Yesterday, news leaked that Darren Aronofsky, a director noted for taking on complex and difficult science fiction movies like Pi and The Fountain, was turning Margaret Atwood’s series of Madaddam novels into an HBO TV series. Which is bold since only fussy academics and literary SF nerds have read the series. Luckily for you, I’m both, so let’s lay these books out.
Help me out here, I know the name Margaret Atwood from somewhere…
You probably know her best from her enormously popular science fiction novel, The Handmaid’s Tale. It got a lot of attention when it was published in the ’80s because basically Atwood took the religious chest-pounding of guys like Jerry Falwell to its obvious conclusion. Namely, everybody but guys like Jerry Falwell get screwed in a society so repressed gay men are hung from fences as “gender traitors” and women aren’t even allowed to read. It was “controversial” and made good news fodder.
So she’s a science fiction author?
Well, that depends on who’s writing the graduate thesis. Most people would argue that Atwood is a “serious novelist,” but she’s got a real taste for science fiction, as you may have guessed. She prefers the term “speculative fiction” for these books, and has managed to pull off getting these books shortlisted for major awards such as the Man Booker Prize, a rarity for such a decidedly genre-specific work.
So what’s the Madaddam series about, exactly, without any spoilers?
The short answer is humanity goes crazy with the genetic engineering, and we manage to wipe ourselves out for the most part. The first book, Oryx & Crake, largely deals with the fallout of that through the eyes of the no-longer-quite human protagonist and the “Crakers” around him. The second, The Year of The Flood, deals with the few remaining actual humans. The finale, MadAddam, ties the two together.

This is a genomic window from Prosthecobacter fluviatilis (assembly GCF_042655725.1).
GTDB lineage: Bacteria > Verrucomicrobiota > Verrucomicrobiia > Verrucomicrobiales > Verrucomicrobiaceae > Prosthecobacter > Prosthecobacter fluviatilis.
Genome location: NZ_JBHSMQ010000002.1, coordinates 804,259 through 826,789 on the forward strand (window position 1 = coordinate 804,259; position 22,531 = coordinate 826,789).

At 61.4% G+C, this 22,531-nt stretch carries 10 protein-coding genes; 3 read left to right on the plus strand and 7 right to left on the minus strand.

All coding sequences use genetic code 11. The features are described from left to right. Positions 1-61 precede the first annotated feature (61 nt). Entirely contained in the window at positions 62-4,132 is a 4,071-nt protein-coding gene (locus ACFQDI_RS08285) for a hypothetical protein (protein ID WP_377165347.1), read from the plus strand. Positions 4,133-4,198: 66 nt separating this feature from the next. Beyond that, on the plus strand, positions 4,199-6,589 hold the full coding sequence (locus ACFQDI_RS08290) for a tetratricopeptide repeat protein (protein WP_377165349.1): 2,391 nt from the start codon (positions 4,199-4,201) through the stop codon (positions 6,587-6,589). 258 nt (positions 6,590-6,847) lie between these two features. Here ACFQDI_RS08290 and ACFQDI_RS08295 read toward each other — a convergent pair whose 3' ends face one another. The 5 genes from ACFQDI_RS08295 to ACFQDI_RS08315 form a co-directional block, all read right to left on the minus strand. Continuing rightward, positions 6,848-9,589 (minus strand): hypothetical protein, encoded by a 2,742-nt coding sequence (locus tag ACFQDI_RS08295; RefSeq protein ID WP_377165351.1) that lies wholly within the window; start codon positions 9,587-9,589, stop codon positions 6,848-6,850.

It’s rife with Atwood’s dry humor and taste for the bizarre: Robo mentioned yesterday that Crakers, for example, reproduce by waving their blue wangs around and the females select the best for their orgies.
Ah, so that’s why HBO wants it. What about Aronofsky?
Presumably he wants to scratch an itch Hollywood will no longer let him anywhere near. This is the guy who got Warner Bros. to pay for The Fountain, a tragic love story about Hugh Jackman flying to a nebula in a bubble with a tree that used to be his wife. He’s pretty much the only director with any clout out there who’d even touch this series, forget actually get it made. By the same token, the guy only makes money in theaters when Natalie Portman does Mila Kunis. So HBO probably has some appeal.
Will it be worth watching?
Well, the books are awesome and Aronofsky is jealously protective of the source material that he works on, so yeah, we’re going to say it’ll be awesome. Weird as hell, mind you, but awesome. We’ll likely see it in the 2015-2016 TV season.